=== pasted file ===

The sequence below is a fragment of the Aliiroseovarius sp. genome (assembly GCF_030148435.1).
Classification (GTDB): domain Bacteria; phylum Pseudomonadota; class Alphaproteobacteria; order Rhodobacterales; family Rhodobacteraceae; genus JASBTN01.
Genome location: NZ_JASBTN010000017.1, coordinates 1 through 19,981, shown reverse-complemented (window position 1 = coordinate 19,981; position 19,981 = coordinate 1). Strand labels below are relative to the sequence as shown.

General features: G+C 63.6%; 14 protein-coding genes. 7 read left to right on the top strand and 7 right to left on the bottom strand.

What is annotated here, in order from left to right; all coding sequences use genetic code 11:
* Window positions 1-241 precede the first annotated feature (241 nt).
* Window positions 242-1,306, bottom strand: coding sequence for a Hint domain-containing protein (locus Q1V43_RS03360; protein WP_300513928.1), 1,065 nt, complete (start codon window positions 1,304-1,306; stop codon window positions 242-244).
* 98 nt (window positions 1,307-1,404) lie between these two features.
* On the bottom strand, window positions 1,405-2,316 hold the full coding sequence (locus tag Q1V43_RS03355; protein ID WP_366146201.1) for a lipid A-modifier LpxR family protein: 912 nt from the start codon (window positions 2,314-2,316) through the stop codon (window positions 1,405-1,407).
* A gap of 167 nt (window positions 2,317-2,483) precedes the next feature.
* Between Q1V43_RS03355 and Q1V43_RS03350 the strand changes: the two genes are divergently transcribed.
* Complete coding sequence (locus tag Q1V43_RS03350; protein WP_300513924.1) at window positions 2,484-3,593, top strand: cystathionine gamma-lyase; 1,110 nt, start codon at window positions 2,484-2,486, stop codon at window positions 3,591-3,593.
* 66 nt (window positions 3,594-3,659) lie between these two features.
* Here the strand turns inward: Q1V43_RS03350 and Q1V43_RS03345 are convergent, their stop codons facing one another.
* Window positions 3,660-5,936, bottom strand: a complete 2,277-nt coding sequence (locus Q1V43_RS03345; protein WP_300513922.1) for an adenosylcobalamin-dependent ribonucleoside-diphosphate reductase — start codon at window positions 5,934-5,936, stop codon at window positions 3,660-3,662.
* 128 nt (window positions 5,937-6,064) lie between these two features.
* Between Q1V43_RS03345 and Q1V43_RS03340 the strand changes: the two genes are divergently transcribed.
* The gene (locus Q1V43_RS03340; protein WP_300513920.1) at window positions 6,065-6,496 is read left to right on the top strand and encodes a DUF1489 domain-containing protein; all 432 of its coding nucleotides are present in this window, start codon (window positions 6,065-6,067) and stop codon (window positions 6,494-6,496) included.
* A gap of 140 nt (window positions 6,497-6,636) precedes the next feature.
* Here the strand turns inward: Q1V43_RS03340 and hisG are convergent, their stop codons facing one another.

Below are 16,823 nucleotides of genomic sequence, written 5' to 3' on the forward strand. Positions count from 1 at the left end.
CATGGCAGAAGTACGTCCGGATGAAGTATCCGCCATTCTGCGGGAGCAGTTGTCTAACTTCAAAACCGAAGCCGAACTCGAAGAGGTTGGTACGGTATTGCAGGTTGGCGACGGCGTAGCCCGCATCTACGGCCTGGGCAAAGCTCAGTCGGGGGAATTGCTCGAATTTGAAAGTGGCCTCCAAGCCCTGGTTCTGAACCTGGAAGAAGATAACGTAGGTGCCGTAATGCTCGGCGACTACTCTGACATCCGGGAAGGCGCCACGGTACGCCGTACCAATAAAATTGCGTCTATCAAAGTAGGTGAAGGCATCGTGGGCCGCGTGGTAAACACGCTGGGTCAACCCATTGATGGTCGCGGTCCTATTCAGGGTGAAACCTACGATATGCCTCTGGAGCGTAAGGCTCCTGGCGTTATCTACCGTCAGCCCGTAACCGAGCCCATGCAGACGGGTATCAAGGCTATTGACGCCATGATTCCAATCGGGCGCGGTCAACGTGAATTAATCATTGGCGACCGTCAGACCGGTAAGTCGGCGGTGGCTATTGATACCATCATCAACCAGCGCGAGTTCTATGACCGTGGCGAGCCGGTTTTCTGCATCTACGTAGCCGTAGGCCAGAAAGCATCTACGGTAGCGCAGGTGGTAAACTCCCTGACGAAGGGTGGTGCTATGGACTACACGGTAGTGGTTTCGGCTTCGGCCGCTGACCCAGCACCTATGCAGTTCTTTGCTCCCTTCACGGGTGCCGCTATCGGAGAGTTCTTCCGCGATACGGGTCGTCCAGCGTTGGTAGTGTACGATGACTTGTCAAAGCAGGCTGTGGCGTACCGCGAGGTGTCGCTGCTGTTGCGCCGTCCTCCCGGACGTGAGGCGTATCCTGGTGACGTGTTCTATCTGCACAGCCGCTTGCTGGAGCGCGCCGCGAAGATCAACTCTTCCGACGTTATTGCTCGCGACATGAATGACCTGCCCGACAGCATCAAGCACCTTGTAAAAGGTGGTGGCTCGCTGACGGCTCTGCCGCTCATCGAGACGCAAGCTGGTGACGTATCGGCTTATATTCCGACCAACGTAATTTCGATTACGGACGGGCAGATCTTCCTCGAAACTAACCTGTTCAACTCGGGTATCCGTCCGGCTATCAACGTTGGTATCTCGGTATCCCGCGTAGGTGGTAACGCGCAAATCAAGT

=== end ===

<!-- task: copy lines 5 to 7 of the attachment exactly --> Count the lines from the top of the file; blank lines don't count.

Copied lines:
What is annotated here, in order from left to right; all coding sequences use genetic code 11:
* Window positions 1-241 precede the first annotated feature (241 nt).
* Window positions 242-1,306, bottom strand: coding sequence for a Hint domain-containing protein (locus Q1V43_RS03360; protein WP_300513928.1), 1,065 nt, complete (start codon window positions 1,304-1,306; stop codon window positions 242-244).